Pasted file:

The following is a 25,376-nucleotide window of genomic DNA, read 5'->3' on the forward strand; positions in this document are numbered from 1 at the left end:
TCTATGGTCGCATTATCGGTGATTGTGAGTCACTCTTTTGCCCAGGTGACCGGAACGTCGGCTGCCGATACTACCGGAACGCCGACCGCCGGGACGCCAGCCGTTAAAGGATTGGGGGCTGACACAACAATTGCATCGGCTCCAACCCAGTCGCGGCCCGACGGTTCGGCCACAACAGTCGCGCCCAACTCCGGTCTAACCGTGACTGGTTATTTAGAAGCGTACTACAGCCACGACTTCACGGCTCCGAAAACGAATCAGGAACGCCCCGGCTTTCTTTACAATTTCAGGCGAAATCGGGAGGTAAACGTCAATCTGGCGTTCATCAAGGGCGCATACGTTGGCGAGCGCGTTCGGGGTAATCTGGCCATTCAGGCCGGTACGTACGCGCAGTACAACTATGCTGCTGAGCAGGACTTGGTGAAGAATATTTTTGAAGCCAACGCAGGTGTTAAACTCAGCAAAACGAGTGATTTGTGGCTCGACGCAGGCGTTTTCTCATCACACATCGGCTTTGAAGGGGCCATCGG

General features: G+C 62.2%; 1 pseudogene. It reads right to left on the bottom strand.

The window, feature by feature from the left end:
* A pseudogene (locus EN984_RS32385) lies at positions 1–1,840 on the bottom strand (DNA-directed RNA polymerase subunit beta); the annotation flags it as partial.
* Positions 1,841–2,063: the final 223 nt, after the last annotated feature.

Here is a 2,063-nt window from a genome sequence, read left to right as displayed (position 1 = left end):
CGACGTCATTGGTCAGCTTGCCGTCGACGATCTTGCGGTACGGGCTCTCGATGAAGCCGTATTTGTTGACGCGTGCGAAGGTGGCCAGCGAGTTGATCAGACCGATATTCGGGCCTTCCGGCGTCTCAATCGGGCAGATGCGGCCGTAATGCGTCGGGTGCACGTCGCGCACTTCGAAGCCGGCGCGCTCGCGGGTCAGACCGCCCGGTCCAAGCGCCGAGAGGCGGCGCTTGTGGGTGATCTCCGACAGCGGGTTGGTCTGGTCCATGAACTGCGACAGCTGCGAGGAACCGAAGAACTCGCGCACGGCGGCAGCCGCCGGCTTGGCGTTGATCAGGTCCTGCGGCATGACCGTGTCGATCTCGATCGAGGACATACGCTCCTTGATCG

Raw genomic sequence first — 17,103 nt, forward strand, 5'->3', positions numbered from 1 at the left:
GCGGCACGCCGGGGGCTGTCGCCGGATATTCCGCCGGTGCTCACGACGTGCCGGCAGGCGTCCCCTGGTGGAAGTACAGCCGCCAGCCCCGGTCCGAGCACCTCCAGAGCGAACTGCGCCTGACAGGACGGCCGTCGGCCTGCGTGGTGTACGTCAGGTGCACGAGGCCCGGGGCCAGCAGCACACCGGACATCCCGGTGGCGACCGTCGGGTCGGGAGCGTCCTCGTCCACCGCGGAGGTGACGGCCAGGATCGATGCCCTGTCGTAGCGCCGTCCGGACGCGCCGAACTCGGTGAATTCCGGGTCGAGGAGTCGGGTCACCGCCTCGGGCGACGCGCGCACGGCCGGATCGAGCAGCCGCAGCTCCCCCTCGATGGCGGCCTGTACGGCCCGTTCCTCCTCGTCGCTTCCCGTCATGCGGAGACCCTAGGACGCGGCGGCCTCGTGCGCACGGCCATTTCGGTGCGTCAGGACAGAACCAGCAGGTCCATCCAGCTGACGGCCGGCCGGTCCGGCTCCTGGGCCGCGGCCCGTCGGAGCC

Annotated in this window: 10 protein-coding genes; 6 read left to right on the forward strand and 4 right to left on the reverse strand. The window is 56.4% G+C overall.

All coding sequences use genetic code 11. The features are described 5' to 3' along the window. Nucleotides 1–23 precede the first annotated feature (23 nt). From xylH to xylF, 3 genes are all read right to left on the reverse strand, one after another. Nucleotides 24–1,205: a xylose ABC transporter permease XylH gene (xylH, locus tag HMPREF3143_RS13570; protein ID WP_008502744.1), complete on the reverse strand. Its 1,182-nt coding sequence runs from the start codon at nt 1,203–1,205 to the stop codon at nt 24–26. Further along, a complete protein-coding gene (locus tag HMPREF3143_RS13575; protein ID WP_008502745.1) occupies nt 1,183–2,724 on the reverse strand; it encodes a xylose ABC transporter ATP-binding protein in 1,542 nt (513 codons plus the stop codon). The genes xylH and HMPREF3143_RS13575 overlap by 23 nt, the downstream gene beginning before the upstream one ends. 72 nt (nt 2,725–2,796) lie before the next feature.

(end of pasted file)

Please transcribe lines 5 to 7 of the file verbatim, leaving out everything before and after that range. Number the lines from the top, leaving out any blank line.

* A pseudogene (locus EN984_RS32385) lies at positions 1–1,840 on the bottom strand (DNA-directed RNA polymerase subunit beta); the annotation flags it as partial.
* Positions 1,841–2,063: the final 223 nt, after the last annotated feature.

Here is a 2,063-nt window from a genome sequence, read left to right as displayed (position 1 = left end):